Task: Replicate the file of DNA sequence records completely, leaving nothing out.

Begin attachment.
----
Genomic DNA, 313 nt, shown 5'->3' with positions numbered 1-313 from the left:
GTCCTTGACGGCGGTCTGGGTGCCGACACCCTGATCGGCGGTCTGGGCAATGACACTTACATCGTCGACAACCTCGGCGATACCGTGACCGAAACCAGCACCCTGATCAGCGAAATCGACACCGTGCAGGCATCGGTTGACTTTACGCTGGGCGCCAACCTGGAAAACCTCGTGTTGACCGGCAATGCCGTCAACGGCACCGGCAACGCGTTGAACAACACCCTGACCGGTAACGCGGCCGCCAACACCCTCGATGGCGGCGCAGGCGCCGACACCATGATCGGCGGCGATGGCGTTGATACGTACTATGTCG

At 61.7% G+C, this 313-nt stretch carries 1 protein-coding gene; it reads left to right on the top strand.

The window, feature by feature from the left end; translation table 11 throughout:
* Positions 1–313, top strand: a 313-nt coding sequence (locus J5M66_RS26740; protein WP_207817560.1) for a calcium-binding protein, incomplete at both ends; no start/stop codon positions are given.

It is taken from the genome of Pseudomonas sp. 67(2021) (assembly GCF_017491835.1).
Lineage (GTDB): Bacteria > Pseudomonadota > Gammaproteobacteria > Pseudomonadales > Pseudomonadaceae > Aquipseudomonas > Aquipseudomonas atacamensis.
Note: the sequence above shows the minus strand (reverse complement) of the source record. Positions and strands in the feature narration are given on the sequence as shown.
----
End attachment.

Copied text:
Genomic DNA, 313 nt, shown 5'->3' with positions numbered 1-313 from the left:
GTCCTTGACGGCGGTCTGGGTGCCGACACCCTGATCGGCGGTCTGGGCAATGACACTTACATCGTCGACAACCTCGGCGATACCGTGACCGAAACCAGCACCCTGATCAGCGAAATCGACACCGTGCAGGCATCGGTTGACTTTACGCTGGGCGCCAACCTGGAAAACCTCGTGTTGACCGGCAATGCCGTCAACGGCACCGGCAACGCGTTGAACAACACCCTGACCGGTAACGCGGCCGCCAACACCCTCGATGGCGGCGCAGGCGCCGACACCATGATCGGCGGCGATGGCGTTGATACGTACTATGTCG

At 61.7% G+C, this 313-nt stretch carries 1 protein-coding gene; it reads left to right on the top strand.

The window, feature by feature from the left end; translation table 11 throughout:
* Positions 1–313, top strand: a 313-nt coding sequence (locus J5M66_RS26740; protein WP_207817560.1) for a calcium-binding protein, incomplete at both ends; no start/stop codon positions are given.

It is taken from the genome of Pseudomonas sp. 67(2021) (assembly GCF_017491835.1).
Lineage (GTDB): Bacteria > Pseudomonadota > Gammaproteobacteria > Pseudomonadales > Pseudomonadaceae > Aquipseudomonas > Aquipseudomonas atacamensis.
Note: the sequence above shows the minus strand (reverse complement) of the source record. Positions and strands in the feature narration are given on the sequence as shown.